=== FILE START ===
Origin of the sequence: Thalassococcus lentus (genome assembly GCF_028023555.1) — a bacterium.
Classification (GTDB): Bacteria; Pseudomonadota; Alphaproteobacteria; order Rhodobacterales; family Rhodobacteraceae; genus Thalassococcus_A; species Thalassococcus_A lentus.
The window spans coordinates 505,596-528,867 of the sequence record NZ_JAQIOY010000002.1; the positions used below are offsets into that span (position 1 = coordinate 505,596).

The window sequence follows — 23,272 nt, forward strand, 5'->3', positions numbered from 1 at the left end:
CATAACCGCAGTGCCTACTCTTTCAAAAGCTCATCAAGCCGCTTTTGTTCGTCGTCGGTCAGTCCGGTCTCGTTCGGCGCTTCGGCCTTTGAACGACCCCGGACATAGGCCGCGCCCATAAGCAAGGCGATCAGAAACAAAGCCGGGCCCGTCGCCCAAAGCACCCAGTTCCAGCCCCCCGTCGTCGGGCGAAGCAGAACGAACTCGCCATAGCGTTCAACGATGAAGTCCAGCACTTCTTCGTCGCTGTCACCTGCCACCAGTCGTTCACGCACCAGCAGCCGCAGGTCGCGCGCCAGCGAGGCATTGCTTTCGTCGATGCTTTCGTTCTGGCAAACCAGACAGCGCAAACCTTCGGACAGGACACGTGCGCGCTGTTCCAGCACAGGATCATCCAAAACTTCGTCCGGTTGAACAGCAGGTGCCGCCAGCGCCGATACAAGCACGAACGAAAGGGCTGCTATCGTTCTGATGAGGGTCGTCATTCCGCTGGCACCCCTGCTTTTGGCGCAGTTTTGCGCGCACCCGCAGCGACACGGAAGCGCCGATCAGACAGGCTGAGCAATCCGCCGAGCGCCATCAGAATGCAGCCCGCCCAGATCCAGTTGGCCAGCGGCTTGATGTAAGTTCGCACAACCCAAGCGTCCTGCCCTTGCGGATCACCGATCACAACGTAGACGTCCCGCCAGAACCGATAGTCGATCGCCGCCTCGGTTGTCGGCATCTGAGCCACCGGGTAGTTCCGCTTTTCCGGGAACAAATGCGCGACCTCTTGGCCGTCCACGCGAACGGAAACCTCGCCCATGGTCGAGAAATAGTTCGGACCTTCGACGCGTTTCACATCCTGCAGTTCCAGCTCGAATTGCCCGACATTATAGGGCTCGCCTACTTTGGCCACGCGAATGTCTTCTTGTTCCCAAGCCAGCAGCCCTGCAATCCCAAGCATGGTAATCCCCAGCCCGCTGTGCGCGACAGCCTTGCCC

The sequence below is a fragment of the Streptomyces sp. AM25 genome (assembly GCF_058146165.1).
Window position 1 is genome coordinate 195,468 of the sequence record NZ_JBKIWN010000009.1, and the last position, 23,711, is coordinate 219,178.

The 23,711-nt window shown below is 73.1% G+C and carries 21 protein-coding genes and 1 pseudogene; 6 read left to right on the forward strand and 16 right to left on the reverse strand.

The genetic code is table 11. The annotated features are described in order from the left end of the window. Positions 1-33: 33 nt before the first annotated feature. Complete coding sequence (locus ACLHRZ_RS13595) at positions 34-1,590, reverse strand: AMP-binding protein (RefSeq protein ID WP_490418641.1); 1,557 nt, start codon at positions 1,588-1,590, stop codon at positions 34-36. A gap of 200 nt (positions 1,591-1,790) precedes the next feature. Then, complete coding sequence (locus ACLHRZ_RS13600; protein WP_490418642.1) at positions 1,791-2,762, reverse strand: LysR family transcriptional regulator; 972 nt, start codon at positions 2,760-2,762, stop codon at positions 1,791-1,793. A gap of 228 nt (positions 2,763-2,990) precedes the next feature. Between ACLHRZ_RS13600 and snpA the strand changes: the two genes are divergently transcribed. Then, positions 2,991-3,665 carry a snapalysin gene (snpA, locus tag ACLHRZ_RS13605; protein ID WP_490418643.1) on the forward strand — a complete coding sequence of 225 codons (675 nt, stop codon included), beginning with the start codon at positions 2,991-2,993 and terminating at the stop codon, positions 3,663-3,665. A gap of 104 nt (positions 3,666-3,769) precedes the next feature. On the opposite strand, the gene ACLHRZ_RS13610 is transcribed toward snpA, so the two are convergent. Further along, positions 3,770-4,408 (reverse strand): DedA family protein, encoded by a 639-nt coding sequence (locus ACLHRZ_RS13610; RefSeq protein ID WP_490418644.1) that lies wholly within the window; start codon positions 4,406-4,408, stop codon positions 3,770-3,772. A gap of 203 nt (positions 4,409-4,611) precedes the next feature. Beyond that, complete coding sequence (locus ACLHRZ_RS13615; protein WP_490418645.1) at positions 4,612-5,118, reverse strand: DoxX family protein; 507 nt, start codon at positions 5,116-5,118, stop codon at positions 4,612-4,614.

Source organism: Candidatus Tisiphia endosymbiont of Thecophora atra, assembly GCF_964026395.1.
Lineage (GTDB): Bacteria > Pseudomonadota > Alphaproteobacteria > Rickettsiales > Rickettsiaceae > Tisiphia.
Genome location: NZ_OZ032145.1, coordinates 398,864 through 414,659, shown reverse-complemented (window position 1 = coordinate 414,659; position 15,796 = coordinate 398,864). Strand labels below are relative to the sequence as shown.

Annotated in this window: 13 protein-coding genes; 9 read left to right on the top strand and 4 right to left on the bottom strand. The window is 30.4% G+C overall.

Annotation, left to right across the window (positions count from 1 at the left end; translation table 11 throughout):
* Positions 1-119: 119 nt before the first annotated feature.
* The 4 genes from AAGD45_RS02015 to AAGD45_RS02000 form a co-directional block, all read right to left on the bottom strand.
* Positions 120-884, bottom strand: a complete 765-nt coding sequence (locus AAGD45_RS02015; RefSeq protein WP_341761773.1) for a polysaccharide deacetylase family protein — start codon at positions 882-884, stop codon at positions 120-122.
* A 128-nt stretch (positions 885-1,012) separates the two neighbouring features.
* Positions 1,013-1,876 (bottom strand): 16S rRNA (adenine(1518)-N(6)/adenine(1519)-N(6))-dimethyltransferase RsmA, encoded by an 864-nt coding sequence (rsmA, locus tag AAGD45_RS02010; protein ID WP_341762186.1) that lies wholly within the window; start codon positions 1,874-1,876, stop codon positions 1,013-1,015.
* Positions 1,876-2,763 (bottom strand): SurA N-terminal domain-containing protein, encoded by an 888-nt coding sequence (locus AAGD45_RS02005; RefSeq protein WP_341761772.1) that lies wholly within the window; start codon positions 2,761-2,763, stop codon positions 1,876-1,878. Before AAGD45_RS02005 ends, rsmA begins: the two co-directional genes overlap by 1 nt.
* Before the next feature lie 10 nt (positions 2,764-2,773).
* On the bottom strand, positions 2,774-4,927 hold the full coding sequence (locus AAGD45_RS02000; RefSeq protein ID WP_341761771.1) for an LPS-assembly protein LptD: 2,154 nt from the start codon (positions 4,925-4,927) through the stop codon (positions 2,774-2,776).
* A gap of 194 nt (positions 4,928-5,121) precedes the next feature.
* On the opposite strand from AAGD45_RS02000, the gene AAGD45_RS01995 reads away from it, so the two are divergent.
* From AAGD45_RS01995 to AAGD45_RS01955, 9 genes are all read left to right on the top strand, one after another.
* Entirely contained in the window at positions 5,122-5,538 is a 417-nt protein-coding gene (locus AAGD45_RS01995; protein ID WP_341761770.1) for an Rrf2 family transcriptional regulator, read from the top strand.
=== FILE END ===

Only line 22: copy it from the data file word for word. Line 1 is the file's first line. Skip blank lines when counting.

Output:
* On the bottom strand, positions 2,774-4,927 hold the full coding sequence (locus AAGD45_RS02000; RefSeq protein ID WP_341761771.1) for an LPS-assembly protein LptD: 2,154 nt from the start codon (positions 4,925-4,927) through the stop codon (positions 2,774-2,776).